Idlewild – The Lemon Tree – 29/12/10
Guest contributor David Officer makes his debut on FnS as he tells us what he made of Idlewild’s public re-airing of the classic 100 Broken Windows album when they return to a sold-out Lemon Tree.
Oddly, the two best gigs of 2010 for me both featured bands who’d gone ‘on hiatus’ then went out on tour in December. The first was Canada’s enigmatic post-rock heroes Godspeed You Black Emperor who had seemed unlikely to ever play again, only to reform in order to curate All Tomorrows Parties and fit in a wee tour while in the country, the second was Idlewild, who had only decided to take an indefinite break earlier this year. Seemingly no one pointed out their promotional commitments for the reissue of their seminal 2nd album 100 Broken Windows.
It was only fitting that Idlewild return to the Lemon Tree for this gig, they played the same venue on the original 100 Broken Windows tour and a venue which always seemed perfect for Roddy and co’s energetic alt-rock. Despite strangely opening with City Hall, an ok song from Post-Electric Blues(if it must be a newer song why not Readers and Writers to open?) they righted this wrong by crashing quickly into You Held the World in your Arms and soon we were all 10 years younger and jumping around grinning ear to ear.
I’d seen Idlewild do this type of set before having attended the Hope is Important and 100 Broken Window album gigs during their 5 night run at King Tuts, but this was different. This felt more personal and everyone here knew it. We’d been there 10 years ago and we’d been there every year since but still we cherished that album more than the others. Sure Captain and Hope is Important were more urgent and Remote Part more polished, but 100 Broken Windows just seems more Idlewild.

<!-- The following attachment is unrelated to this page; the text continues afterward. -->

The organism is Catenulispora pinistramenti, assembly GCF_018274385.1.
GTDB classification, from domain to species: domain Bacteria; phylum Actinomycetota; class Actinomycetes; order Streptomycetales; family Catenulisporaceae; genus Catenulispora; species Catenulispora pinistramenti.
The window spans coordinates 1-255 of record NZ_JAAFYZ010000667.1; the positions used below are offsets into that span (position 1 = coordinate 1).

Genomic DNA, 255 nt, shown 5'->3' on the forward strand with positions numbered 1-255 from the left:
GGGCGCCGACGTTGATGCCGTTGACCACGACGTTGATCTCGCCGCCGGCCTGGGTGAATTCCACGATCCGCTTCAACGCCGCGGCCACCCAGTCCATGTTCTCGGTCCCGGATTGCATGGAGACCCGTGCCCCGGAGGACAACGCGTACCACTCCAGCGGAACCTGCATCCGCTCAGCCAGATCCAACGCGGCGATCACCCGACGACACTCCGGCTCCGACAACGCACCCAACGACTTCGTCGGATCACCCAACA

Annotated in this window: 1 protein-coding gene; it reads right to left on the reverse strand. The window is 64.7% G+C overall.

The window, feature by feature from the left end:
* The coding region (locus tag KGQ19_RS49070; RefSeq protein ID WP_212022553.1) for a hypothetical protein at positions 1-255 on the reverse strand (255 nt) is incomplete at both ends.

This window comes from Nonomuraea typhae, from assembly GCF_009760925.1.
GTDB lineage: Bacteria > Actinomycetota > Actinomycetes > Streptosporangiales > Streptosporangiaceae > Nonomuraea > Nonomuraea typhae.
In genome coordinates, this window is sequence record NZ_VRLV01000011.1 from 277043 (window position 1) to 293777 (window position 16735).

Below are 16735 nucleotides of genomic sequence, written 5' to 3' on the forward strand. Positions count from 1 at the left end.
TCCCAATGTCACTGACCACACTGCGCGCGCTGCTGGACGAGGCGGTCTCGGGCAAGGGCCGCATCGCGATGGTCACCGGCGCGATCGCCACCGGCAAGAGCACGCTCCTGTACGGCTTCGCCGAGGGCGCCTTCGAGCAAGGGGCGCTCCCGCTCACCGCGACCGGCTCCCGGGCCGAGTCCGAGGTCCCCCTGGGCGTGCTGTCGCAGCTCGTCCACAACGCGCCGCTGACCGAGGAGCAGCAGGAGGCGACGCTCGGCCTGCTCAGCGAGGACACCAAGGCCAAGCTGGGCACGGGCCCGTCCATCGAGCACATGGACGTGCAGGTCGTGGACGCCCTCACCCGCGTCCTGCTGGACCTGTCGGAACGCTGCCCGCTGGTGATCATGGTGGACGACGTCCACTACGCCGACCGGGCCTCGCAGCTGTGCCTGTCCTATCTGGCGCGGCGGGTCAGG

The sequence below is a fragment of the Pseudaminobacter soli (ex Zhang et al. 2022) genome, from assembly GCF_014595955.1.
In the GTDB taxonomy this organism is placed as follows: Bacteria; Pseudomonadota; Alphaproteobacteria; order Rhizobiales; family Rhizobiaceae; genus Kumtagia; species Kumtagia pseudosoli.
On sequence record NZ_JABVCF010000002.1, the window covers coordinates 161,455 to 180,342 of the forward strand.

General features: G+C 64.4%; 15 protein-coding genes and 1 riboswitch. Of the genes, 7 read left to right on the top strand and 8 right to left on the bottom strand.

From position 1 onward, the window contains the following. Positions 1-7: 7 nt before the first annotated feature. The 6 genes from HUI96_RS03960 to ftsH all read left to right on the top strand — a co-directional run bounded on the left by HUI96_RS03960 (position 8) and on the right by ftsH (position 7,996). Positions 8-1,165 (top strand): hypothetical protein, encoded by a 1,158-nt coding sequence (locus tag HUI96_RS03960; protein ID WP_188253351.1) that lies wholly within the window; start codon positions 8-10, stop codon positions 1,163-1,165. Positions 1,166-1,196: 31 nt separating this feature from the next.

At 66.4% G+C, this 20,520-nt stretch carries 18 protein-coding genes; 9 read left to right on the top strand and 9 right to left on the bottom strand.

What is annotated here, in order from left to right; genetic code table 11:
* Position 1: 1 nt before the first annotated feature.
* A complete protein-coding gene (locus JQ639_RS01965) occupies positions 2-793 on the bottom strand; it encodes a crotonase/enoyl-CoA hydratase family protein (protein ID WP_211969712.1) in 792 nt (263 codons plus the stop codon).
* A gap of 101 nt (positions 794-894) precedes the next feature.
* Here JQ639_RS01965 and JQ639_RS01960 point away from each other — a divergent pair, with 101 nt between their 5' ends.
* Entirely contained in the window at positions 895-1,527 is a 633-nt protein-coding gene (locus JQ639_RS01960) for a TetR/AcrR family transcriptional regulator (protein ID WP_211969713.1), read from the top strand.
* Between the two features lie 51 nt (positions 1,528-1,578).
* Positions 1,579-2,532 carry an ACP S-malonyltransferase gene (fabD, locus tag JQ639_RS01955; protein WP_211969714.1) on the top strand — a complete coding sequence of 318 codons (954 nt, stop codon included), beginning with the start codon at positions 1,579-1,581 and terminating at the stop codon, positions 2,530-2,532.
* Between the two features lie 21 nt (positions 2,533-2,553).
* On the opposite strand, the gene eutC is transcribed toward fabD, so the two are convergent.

After a few more greatest hits to get us in the mood, including a frenetic Everybody Says You’re so Fragile, they crack on with the main event. A bearded and fairly gaunt looking Rod Jones summoning the discordant Little Discourage into being, we sing along with every word, we bounce and we smile broadly. Despite recently recovering from a broken collarbone Rod adds an energy to Idlewild which is very much on show tonight, alongside a ropey beard and barely disguised receding hairline.
“Does the album sound as you good as you remember it?” asks a typically shy Woomble, who struggles to really engage the audience tonight but we all know the answer. Yes it does. It still sounds fresh, it still has energy and Idlewild still feel relevant.
These Wooden Ideas crashes into Roseability and the crowd sing louder. By the time the Bronze Medal closes the album we know there’s more to come. Everyone is just having too much fun for it to end there, band included. They come back onto No Emotion and even treat us to a b-side but it’s when they play Captain that they really ignite the crowd, bringing them back down with a touching Remote Part/Scottish Fiction. It could’ve ended there, it really could. We’d have been fine with it but something was missing. Modern Way of Letting Go. It sent us off into the night a sweaty smiley mess and all the better for it.
I know Idlewild aren’t as popular as they once were, but they still have fans who cherish them despite the flaws. Thankfully Idlewild aren’t ready to let go yet, hopefully it’ll be a while before they decide to go on hiatus again even if only for such a short time.
Review by David Officer and pics by Still Burning.